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Senegal is not one of West Africa’s most visited countries, but its diverse landscapes, musical culture and beautiful architecture make it a country well worth exploring. Its colourfully dressed, friendly locals can be seen no matter where you go, and the wildlife that can be spotted is phenomenal. By car, it is possible to discover the beaches and villages along the coast, cruise along the Casamance River, drive through the mountains and visit historical and holy cities.
Main roads through the country are in good condition, while small routes are generally in poor condition and a four-wheel drive vehicle is needed. Driving at night should be avoided due to poor lighting, as should driving during the rainy season when floods and landslides occur. There is little signage in Senegal apart from signs indicating speed limits.
Driving licences: UK drivers need to have an International Driving Permit to drive here, which must be accompanied by a UK photo driving licence.
Which side does Senegal drive on: the right.
Speed limits: refer to signage throughout the country for speed limits, as they vary according to road conditions.
Alcohol limits: it is illegal to have any alcohol in your blood while driving here, compared to the 0.08 per cent limit in the UK. Severe punishments are given to those caught driving under the influence.
Driving age: 18 years.
Seatbelts: must be worn by all occupants, if fixed. There are no laws regarding child restraints but it is highly recommended to use a child seat for children under the age of six.
Mobile phones and GPS: mobile phones can be used with a hands-free kit; otherwise, their use is prohibited while driving. GPS is allowed but is not very useful due to the lack of signage on the roads.
Cost of fuel in Senegal: slightly cheaper than in the UK.
Car hire and fuel payment: most petrol stations only accept cash payments, not credit cards. Credit cards can be used to hire a car, but the holder must inform the card company that the card will be used here before travelling.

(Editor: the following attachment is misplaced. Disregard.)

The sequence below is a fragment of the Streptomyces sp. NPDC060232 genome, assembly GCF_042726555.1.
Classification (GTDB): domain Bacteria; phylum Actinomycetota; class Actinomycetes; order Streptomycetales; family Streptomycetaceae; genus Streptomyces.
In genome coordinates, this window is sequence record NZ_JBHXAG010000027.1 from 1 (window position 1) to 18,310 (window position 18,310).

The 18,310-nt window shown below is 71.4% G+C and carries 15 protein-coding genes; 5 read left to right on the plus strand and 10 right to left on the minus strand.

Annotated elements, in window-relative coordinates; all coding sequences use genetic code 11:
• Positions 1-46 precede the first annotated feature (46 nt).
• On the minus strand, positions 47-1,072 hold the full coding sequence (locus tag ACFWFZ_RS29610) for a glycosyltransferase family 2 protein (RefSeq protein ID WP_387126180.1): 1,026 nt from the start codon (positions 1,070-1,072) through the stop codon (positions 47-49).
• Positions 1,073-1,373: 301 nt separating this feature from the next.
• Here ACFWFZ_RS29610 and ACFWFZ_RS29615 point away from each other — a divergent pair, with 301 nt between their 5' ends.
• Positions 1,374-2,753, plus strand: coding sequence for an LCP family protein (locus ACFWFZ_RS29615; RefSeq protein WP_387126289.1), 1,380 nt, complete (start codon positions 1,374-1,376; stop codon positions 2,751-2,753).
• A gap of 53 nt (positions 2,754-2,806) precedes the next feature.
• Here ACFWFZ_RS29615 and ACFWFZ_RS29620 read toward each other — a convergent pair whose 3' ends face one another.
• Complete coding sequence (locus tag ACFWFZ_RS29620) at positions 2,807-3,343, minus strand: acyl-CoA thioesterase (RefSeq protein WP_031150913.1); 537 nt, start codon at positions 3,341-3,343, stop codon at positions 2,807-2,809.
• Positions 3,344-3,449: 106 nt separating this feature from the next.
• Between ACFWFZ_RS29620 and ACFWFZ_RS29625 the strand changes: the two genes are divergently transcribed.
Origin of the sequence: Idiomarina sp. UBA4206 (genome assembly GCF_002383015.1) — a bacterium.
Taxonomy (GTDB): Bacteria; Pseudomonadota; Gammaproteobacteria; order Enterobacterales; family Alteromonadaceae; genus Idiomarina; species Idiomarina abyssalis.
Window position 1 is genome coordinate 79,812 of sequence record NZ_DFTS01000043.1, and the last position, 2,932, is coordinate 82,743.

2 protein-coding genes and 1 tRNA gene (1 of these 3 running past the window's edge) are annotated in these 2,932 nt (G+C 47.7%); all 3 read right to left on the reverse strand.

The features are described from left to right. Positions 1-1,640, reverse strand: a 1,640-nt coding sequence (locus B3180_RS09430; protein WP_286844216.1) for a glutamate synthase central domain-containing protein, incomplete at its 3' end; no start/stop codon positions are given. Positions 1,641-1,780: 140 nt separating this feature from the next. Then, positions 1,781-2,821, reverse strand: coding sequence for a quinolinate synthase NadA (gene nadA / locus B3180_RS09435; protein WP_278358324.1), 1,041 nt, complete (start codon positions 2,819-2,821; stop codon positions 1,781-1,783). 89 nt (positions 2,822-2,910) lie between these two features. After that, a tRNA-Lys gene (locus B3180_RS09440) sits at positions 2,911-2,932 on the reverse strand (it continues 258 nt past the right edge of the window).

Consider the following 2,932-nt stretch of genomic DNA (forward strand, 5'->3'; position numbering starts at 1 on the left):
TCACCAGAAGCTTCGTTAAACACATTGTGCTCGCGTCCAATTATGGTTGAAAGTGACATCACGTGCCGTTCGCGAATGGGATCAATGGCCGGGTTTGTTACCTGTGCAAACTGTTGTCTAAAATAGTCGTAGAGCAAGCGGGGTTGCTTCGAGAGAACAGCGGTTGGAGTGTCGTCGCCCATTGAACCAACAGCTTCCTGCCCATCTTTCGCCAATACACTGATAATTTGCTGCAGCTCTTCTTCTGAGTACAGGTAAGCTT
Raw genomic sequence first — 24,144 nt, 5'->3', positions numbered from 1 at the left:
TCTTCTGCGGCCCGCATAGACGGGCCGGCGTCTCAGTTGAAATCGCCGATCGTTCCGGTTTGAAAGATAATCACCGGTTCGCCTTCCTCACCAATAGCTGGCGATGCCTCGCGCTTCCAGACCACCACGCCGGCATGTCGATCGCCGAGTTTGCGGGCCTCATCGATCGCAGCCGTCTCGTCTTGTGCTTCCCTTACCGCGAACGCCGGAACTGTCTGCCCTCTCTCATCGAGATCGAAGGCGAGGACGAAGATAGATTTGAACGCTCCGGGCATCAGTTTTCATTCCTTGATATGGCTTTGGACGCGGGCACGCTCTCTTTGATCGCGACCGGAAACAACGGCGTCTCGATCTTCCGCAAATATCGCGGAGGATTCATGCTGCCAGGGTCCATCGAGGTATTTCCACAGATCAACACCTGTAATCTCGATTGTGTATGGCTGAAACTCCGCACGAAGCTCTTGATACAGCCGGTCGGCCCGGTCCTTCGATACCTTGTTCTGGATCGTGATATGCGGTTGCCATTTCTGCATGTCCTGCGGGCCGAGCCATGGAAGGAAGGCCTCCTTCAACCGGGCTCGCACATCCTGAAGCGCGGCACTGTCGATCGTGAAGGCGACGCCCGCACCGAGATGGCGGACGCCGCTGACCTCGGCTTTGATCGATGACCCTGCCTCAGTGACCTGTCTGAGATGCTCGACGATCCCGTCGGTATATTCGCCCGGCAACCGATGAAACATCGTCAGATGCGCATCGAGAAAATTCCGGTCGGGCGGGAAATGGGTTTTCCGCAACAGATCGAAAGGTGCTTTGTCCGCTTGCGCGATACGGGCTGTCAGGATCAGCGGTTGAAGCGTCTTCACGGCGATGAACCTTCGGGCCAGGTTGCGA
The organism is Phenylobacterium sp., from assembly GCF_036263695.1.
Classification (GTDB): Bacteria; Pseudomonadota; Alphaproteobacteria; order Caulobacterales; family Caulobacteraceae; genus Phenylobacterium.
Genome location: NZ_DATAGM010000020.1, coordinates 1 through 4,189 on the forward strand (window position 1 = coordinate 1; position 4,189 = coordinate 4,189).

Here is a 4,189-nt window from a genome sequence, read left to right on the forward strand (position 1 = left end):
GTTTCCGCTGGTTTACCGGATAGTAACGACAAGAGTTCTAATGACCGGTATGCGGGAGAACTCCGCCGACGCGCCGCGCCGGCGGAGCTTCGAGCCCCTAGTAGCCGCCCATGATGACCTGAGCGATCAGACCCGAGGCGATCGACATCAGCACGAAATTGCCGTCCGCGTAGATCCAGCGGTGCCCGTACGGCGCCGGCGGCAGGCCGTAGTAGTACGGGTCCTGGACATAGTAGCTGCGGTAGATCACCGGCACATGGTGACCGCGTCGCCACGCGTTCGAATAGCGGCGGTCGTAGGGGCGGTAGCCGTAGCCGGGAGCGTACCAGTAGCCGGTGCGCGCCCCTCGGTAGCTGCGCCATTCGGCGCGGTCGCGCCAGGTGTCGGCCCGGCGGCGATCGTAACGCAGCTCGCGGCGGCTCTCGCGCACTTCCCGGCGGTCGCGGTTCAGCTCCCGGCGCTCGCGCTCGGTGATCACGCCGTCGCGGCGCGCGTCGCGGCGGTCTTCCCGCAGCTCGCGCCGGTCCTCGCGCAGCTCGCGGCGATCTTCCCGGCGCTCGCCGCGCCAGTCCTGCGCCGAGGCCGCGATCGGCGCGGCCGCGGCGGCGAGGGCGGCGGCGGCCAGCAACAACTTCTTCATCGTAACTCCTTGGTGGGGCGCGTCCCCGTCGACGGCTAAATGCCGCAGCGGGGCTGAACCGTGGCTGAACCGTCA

Insurance: third-party liability insurance is included with the car hire rate but it is recommended to get additional coverage.
Traffic and parking: driving in Dakar should be avoided due to heavy traffic and the poor driving standards practised by the locals. Many hotels have car parks, as do main sights such as national parks and beaches. It is not recommended to leave a vehicle unattended on a street or in an unsecure car park.
Shared taxis, known as sept-place, makes for a quick way to get around. These vehicles are seven-seater, beat-up station wagons that travel to all areas of the country. A trip from Dakar to Ziguinchor will set you back around £12 per seat. Taxis are available in most cities and run on fixed rates so there is no need to negotiate before jumping in.
Cars rapides are a common and cheap way to travel around the country, and are basically decrepit minivans. They have fixed rates based on distance, but no journey should cost more than around £0.20. Dakar has its own dependable public bus network, with the minimum fare also around £0.20.
Senegal’s Léopold Sédar Senghor International Airport is the country’s largest international airport. No flights are available directly from the UK but there are direct flights arriving from Paris, Madrid, Milan, Brussels and Lisbon. Blaise Diagne International Airport is currently under construction and will replace Léopold Sédar Senghor. Another option is to fly into Cap Skirring Airport, which receives flights from Paris-Orly and can be found at the southwest corner of the country. UK citizens can visit Senegal for up to 90 days without a visa.
Nearly all visitors start their Senegalese holidays in Dakar, the country’s capital and largest city. Here, visitors can learn about the culture before exploring the country further by visiting the IFAN Museum of African Arts (Musée Théodore Monod d’Art Africain), the Dakar Grand Mosque or the Senegal Zoo.
To the north is Saint-Louis, which is located both in the Sahel and on a narrow island opposite the Senegal River. This former capital city is home to some of the oldest sights in the country, including the Governor’s Palace, Parc Faidherbe and the old city that is filled with colonial architecture.
Central Senegal is less popular for tourism although has much to offer, such as the Great Mosque in the holy city of Touba, the ethnic Sérères people in Mar Lodj and the Ancient Mounds in Palmarin.
Casamance in the south of the country is home to beautiful beaches, lush forests and the cosmopolitan city of Ziguinchor, and has a fantastic music scene, specifically featuring the Djembe drum.
The Tambacounda region, in the eastern part of the country, has the richest music and dance heritage, and is the centre of eco-tourism. Here, visitors can explore the magnificent Niokolo-Koba National Park, which is home to woodlands, wetlands and fantastic wildlife.
Senegal’s climate varies depending on region, but generally the country has a tropical climate with a wet and dry season, both of which are humid and hot. Dakar and the Cap Vert-Thies region are the driest places in the country, with average temperatures of 30°C in the wet season and 26°C in the dry season. The country’s interior, including Central Senegal and Tambacounda, is warmer and wetter than the coast, with an average temperature of 30°C, but the mercury can reach a scorching 54°C. The southern Casamace region experiences the most rainfall, with areas along the coast being cooler than those in the interior.